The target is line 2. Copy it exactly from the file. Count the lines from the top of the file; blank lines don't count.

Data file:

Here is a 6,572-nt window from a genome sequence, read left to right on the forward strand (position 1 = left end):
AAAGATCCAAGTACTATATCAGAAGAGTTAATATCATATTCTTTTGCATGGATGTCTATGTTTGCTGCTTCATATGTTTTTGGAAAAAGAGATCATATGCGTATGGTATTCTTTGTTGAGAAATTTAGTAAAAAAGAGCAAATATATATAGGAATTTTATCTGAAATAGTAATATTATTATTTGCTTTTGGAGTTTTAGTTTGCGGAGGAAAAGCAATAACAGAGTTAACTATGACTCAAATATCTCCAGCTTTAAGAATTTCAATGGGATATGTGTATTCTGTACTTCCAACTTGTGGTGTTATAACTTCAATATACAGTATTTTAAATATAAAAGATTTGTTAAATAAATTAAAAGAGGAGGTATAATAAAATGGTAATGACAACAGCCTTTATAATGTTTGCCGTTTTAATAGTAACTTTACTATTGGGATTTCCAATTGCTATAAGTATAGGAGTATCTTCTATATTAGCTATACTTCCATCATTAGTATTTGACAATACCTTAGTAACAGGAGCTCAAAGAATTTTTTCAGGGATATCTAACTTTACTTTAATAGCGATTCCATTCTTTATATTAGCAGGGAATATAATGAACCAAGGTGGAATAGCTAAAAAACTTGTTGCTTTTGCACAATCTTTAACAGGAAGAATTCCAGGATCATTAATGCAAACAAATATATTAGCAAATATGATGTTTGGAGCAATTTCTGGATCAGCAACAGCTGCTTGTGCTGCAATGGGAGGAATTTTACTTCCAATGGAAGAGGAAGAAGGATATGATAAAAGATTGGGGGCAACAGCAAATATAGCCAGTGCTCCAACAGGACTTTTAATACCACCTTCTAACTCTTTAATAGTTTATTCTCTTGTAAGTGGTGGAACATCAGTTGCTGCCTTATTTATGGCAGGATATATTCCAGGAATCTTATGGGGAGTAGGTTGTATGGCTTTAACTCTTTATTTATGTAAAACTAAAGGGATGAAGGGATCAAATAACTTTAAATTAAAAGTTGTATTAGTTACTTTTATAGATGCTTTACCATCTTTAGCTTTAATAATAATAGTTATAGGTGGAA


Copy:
AAAGATCCAAGTACTATATCAGAAGAGTTAATATCATATTCTTTTGCATGGATGTCTATGTTTGCTGCTTCATATGTTTTTGGAAAAAGAGATCATATGCGTATGGTATTCTTTGTTGAGAAATTTAGTAAAAAAGAGCAAATATATATAGGAATTTTATCTGAAATAGTAATATTATTATTTGCTTTTGGAGTTTTAGTTTGCGGAGGAAAAGCAATAACAGAGTTAACTATGACTCAAATATCTCCAGCTTTAAGAATTTCAATGGGATATGTGTATTCTGTACTTCCAACTTGTGGTGTTATAACTTCAATATACAGTATTTTAAATATAAAAGATTTGTTAAATAAATTAAAAGAGGAGGTATAATAAAATGGTAATGACAACAGCCTTTATAATGTTTGCCGTTTTAATAGTAACTTTACTATTGGGATTTCCAATTGCTATAAGTATAGGAGTATCTTCTATATTAGCTATACTTCCATCATTAGTATTTGACAATACCTTAGTAACAGGAGCTCAAAGAATTTTTTCAGGGATATCTAACTTTACTTTAATAGCGATTCCATTCTTTATATTAGCAGGGAATATAATGAACCAAGGTGGAATAGCTAAAAAACTTGTTGCTTTTGCACAATCTTTAACAGGAAGAATTCCAGGATCATTAATGCAAACAAATATATTAGCAAATATGATGTTTGGAGCAATTTCTGGATCAGCAACAGCTGCTTGTGCTGCAATGGGAGGAATTTTACTTCCAATGGAAGAGGAAGAAGGATATGATAAAAGATTGGGGGCAACAGCAAATATAGCCAGTGCTCCAACAGGACTTTTAATACCACCTTCTAACTCTTTAATAGTTTATTCTCTTGTAAGTGGTGGAACATCAGTTGCTGCCTTATTTATGGCAGGATATATTCCAGGAATCTTATGGGGAGTAGGTTGTATGGCTTTAACTCTTTATTTATGTAAAACTAAAGGGATGAAGGGATCAAATAACTTTAAATTAAAAGTTGTATTAGTTACTTTTATAGATGCTTTACCATCTTTAGCTTTAATAATAATAGTTATAGGTGGAA